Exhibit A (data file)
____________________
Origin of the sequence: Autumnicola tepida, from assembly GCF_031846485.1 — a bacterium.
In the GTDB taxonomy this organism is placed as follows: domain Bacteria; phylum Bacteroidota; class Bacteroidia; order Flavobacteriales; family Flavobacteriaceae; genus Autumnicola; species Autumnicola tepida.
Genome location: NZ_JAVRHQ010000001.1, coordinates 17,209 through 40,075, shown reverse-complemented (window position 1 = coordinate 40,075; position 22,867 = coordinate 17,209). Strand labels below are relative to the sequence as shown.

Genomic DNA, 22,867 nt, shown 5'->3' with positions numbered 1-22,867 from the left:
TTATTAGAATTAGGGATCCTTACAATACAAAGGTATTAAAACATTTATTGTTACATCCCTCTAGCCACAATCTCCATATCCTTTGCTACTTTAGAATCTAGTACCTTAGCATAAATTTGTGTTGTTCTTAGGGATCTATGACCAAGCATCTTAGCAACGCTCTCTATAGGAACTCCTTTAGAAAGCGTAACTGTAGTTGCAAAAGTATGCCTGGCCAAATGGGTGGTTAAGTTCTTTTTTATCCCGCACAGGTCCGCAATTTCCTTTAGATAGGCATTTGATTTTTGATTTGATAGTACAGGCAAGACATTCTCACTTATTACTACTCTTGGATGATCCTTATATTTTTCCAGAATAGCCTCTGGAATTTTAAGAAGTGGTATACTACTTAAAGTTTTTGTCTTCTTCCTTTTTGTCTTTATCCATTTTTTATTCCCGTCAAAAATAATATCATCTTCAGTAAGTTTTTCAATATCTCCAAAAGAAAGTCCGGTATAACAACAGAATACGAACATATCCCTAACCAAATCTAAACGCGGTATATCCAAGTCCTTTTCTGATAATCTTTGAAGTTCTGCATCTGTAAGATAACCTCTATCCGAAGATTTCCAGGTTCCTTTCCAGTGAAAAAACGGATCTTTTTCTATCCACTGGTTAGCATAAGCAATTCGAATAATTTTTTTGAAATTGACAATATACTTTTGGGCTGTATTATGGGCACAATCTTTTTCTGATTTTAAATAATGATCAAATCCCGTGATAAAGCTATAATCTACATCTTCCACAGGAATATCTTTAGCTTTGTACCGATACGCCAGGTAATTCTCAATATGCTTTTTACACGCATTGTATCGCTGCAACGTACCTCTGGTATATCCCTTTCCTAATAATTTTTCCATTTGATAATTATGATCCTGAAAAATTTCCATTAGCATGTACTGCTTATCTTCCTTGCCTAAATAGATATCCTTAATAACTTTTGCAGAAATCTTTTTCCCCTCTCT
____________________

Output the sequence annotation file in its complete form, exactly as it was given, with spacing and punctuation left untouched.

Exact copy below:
Origin of the sequence: Autumnicola tepida, from assembly GCF_031846485.1 — a bacterium.
In the GTDB taxonomy this organism is placed as follows: domain Bacteria; phylum Bacteroidota; class Bacteroidia; order Flavobacteriales; family Flavobacteriaceae; genus Autumnicola; species Autumnicola tepida.
Genome location: NZ_JAVRHQ010000001.1, coordinates 17,209 through 40,075, shown reverse-complemented (window position 1 = coordinate 40,075; position 22,867 = coordinate 17,209). Strand labels below are relative to the sequence as shown.

Genomic DNA, 22,867 nt, shown 5'->3' with positions numbered 1-22,867 from the left:
TTATTAGAATTAGGGATCCTTACAATACAAAGGTATTAAAACATTTATTGTTACATCCCTCTAGCCACAATCTCCATATCCTTTGCTACTTTAGAATCTAGTACCTTAGCATAAATTTGTGTTGTTCTTAGGGATCTATGACCAAGCATCTTAGCAACGCTCTCTATAGGAACTCCTTTAGAAAGCGTAACTGTAGTTGCAAAAGTATGCCTGGCCAAATGGGTGGTTAAGTTCTTTTTTATCCCGCACAGGTCCGCAATTTCCTTTAGATAGGCATTTGATTTTTGATTTGATAGTACAGGCAAGACATTCTCACTTATTACTACTCTTGGATGATCCTTATATTTTTCCAGAATAGCCTCTGGAATTTTAAGAAGTGGTATACTACTTAAAGTTTTTGTCTTCTTCCTTTTTGTCTTTATCCATTTTTTATTCCCGTCAAAAATAATATCATCTTCAGTAAGTTTTTCAATATCTCCAAAAGAAAGTCCGGTATAACAACAGAATACGAACATATCCCTAACCAAATCTAAACGCGGTATATCCAAGTCCTTTTCTGATAATCTTTGAAGTTCTGCATCTGTAAGATAACCTCTATCCGAAGATTTCCAGGTTCCTTTCCAGTGAAAAAACGGATCTTTTTCTATCCACTGGTTAGCATAAGCAATTCGAATAATTTTTTTGAAATTGACAATATACTTTTGGGCTGTATTATGGGCACAATCTTTTTCTGATTTTAAATAATGATCAAATCCCGTGATAAAGCTATAATCTACATCTTCCACAGGAATATCTTTAGCTTTGTACCGATACGCCAGGTAATTCTCAATATGCTTTTTACACGCATTGTATCGCTGCAACGTACCTCTGGTATATCCCTTTCCTAATAATTTTTCCATTTGATAATTATGATCCTGAAAAATTTCCATTAGCATGTACTGCTTATCTTCCTTGCCTAAATAGATATCCTTAATAACTTTTGCAGAAATCTTTTTCCCCTCTCT